After the drama of drawing the cork, we were rewarded with a wine of light golden colour with very slight paleness at the edge; truly remarkably bright for its age. It had a subdued honeyed nose with hints of botrytis and smoke and aromas of butter, figs and apricots. In the mouth it was delicate and slightly oily, with flavours of buttery caramel and apricots, very clean and well balanced with a lingering finish of dried fruits and hints of spice. It was a remarkably vigorous wine, still rather fresh after more than three dozen years. Delightfully, there are more of these in the bin.

09 March 2013

Drawing Down the Cellar

Among our preparations for heading back to Europe to cruise the canals is checking on the condition of the older bottles in our Vancouver wine cellar. We found two bottles with corks that were starting to leak. Both were Tokaji Aszu, one a 3 Puttonos from 1973 and the other an Essencia from 1964. We opened the 1973 first, since it is considerably the lesser of the two. We were amazed at the vitality of this forty-year-old wine from a bottle ullaged to mid-shoulder. While much darker than I recalled previous bottles from this bin, it was still bright and had nice glints of orange in its amber-mahogany hue. The nose was a bit withdrawn at first, but with no hint of mustiness or funk.

The stubby cork had starting giving out after nearly four decades. As the wine opened, hints of dried fruit, figs and apricots predominantly, came through the dried grass and leaves background of the nose and there was a strong honey aroma. The palate was still surprisingly fresh, with light citrus flavoured caramels with some raisins and dried apricots leading to a finish of slightly bitter lemon with honey overtones. Overall, a very pleasing wine, considering that this last bottle in its bin had been held far beyond its reasonable lifespan.

Next we opened the 1964 Essencia. It was a deep amber-garnet in colour, still bright and rather youthful in appearance, with a fringe of orange and ambers. The nose was a huge complexity of spices, figs, apricots, coffee and toffee. It was clean and bright on the palate with apricots, dates and figs in a base of butter caramels and coffee and a nice balancing acidity to foil the high residual sugars. It lingered deliciously in a long spicy finish of cinnamon, nutmeg with hints of butter and molasses. An outstanding wine, wonderfully balanced and at its peak, it was remarkably well-preserved, considering its cork had begun leaking and it was ullaged to high shoulder. We feel ourselves privileged to have enjoyed this remarkable wine in such fine condition at nearly fifty years of age.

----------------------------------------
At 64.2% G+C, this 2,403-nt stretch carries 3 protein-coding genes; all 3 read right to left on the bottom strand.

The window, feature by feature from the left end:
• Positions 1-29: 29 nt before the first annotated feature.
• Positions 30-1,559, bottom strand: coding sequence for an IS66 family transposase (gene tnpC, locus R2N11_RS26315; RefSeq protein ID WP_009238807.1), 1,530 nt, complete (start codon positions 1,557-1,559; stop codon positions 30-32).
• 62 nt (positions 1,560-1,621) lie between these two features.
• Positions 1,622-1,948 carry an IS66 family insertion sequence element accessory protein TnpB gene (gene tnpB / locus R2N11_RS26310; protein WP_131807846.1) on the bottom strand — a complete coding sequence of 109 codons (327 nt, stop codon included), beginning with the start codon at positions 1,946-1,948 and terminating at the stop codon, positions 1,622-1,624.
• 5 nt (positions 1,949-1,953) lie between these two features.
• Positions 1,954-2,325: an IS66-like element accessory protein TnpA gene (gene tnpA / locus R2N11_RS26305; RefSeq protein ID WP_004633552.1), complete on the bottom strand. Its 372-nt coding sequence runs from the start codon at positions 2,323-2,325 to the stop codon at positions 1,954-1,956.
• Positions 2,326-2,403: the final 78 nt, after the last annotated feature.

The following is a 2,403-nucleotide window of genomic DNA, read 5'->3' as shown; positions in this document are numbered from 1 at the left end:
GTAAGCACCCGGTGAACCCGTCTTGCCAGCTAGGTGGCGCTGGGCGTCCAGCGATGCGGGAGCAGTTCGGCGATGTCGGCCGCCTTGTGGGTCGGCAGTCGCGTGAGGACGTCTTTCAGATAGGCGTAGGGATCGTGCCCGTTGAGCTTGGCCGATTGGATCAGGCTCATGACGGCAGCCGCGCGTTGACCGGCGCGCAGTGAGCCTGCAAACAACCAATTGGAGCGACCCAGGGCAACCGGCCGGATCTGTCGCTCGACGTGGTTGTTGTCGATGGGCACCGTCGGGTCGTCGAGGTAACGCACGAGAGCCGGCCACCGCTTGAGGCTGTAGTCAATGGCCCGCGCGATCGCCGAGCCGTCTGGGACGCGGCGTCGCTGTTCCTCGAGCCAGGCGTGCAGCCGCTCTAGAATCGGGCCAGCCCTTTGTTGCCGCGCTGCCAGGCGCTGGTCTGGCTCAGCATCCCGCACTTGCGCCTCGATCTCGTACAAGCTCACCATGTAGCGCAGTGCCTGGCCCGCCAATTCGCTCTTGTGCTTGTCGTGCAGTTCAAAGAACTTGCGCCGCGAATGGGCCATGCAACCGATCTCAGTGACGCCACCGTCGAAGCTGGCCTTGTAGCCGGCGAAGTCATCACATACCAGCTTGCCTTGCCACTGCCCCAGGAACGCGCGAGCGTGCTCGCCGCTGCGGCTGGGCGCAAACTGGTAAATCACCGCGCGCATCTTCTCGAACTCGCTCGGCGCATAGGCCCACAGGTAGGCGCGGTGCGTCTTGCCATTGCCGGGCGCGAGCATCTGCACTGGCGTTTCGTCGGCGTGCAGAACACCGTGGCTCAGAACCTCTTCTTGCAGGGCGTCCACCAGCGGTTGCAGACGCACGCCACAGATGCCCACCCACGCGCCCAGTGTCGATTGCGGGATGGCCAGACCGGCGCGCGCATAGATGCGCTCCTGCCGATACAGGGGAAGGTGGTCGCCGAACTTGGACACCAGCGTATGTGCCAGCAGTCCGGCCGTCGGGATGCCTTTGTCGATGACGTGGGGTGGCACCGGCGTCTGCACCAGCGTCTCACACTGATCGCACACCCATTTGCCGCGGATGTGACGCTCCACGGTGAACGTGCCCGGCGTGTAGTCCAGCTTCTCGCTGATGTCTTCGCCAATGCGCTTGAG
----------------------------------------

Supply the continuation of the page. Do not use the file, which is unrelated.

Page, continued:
Earlier vintages of this wine caused King Louis XIV of France to call it "Vinum Regum, Rex Vinorum, Wine of Kings, King of Wines". I had bought these bottles in 1978 in Edmonton, Alberta when I was running HMCS Nonsuch, the Naval Reserve division there. We still have a part bin of the 1964 Essencia and their corks all appear sound. From our marvellous experience with poorest bottle in the bin, I see no rush to finish the lot.

08 March 2013

Work is Progressing

We have received more photos on the progress of the work on Zonder Zorg. Last week we saw that the subfloor had been completed, the interior electrical wiring had been run, the ceiling had been installed, the insulation and vapour-barrier was in place and the interior sheathing battens were fitted.

Yesterday we got another batch of progress photos. One shows that the new mahogany window frames had been installed into the roef.

Another  view shows that the interior sheathing is being installed.

Work is also obviously progressing in the engineering spaces, with what appears to be plumbing parts for the hot water system, which will incorporate waste heat from the engine and generator as well as input from the diesel furnace and from an electrical coil. We are pleased with the apparent progress.

Meanwhile, Edi and I are impatiently waiting in Vancouver, chomping at the bit to head back over to Friesland to continue enjoying Zonder Zorg. As a diversion, Edi has started a new blog: http://lifeofzonderzorg.blogspot.ca/